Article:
Whether you have just a Business Licence or are also registered for VAT in The Bahamas, you are required by law to keep accurate records of all sales and purchases you make.
Both the Business Licence Act (the “BL Act”) and the Value Added Tax Act (the “VAT Act”) provide for mandatory maintenance of proper books and records. Failure to comply with these requirements can result in significant penalties and fines. Business owners and directors should protect themselves by having a good understanding of these requirements.
Generally, all VAT registrants and business licencees must create and retain normal business records. There are no requirements to keep records in a set way and most bookkeeping and computer systems will meet the requirements.
Apart from keeping business records and the special requirements, records must be considered complete, up to date and allow for the correct calculation of the amount of VAT that should be paid to or claimed from the VAT department.
Business owners must keep records of every transaction, whether it is money received or money spent in respect of the business, inclusive of all sales, purchases and other transactions as well as the assets and liabilities of the business.
Accounting records must be kept in the English language and
Furthermore, a VAT registrant must maintain their records in electronic form —particularly point of sale systems and computerized accounting systems.
In the case of point-of-sale (POS) systems, businesses should have auditable internal controls to ensure the accuracy and completeness of the transactions recorded in their systems. A person should be able to trace back any transaction to the original source or forward to a final total.
With respect to invoices or receipts, they must have transaction numbers and processes to account for voids, cancellations or other changes to number tracking. In the event of a VAT or Business Licence audit or inspection, the VAT officer has the right to take possession of accounting records, documents, computer records and make or retain copies of such records.
Businesses that are not VAT registrants and whose business turnover does not exceed $50,000 per annum are not subject to these record keeping requirements.
How a business maintains its books and records is a matter of choice, provided that it meets the general requirements noted above. The VAT Comptroller cannot specify that a business use a manual system (e.g. spreadsheets) or a particular accounting software system. However, the system a business employs should nonetheless allow for accurate and complete record keeping that can easily be reviewed and followed during a VAT or Business Licence audit or inspection.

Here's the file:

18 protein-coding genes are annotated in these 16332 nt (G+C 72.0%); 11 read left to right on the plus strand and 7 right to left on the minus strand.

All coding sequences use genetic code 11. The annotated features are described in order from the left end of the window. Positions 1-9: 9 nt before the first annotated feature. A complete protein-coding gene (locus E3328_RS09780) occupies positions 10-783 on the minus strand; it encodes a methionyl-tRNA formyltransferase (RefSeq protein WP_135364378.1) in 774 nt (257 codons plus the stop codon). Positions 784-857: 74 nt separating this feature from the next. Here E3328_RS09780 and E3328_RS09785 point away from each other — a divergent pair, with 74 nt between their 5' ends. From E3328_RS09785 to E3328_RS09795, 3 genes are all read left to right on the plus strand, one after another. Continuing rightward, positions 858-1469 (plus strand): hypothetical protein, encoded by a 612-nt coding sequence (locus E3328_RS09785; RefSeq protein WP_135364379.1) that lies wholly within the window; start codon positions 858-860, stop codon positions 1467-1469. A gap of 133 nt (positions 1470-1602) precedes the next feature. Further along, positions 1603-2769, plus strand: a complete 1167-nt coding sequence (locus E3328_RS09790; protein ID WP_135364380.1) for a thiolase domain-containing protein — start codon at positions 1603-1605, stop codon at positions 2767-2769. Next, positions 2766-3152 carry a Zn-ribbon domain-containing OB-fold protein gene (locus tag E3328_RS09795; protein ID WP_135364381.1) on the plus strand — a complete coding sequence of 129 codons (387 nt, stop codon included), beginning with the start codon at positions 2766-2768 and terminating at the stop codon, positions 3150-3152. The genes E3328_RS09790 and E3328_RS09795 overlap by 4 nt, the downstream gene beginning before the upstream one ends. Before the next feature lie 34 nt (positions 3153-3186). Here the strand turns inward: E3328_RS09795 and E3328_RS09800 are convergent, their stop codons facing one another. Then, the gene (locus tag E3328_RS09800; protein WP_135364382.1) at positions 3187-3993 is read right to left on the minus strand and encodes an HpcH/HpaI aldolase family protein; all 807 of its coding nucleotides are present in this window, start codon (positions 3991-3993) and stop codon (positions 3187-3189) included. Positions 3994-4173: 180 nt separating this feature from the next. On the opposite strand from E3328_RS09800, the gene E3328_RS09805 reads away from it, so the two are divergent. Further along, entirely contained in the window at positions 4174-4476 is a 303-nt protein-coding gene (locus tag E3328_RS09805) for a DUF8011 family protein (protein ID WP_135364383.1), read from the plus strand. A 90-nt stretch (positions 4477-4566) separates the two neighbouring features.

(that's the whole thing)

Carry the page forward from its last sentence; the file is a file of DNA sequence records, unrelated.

Whatever system is used, the business should ensure that it can accurately track the VAT collected (“output VAT”) and the VAT paid (“input VAT) in sufficient detail to enable proper completion of the VAT return. Ideally, the general ledger accounts should record:
The output VAT owing on:
The input VAT claimed on:
All accounting records must be maintained and retained for a period of five years after the end of the tax period or the date of the transaction to which the records relate.
In limited cases, records can be destroyed prior to the end of the five year period but only when written permission has been obtained from the VAT Comptroller. Permission will only be granted if the VAT Comptroller is satisfied that the records are not likely to be required for any tax purposes or audit.
Note that actions brought under the Limitation Act may require a longer retention period. It is advisable to consult with your professional advisor before destroying any important documentation.
Failure to keep reliable accounting records for the five year retention period is considered a “very serious” contravention of the VAT Act. Fines for “very serious” non-compliance carries a maximum fine of $150,000.
Failure to maintain accounts and records as required under the BL Act carries a fine of up to $5,000 plus an additional $100 for each day the offence continues after conviction.
Note that officers and directors of companies as well as partners in firms are also subject to individual fines and penalties.
s.76, 79, 80 Value Added Tax Act, 2014;
Part V – Input Tax Deductions and VAT Documents, Value Added Tax Regulations, 2014
Part VIII – Offences, Penalties, Administrative Fines and Warning Letters
Administrative Fines Schedule, No. 40, Value Added Tax Regulations, 2014
The Bahamas VAT Guide Version 5: November 1, 2015
VAT Guidance Accounting for VAT Version 4: November 1, 2015
s.9, 26, 27 Business Licence Act, 2010;
Business Licence (Amendment) Act, 2013; effective March 12, 2013.
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The information contained herein is of general nature and is not intended to address the circumstances of any particular individual or entity. Although we endeavour to provide accurate and timely information, there can be no guarantee that such information is accurate as of the date it is received or that it will continue to be accurate in the future. No one should act on such information without appropriate professional advice after a thorough examination of the particular situation.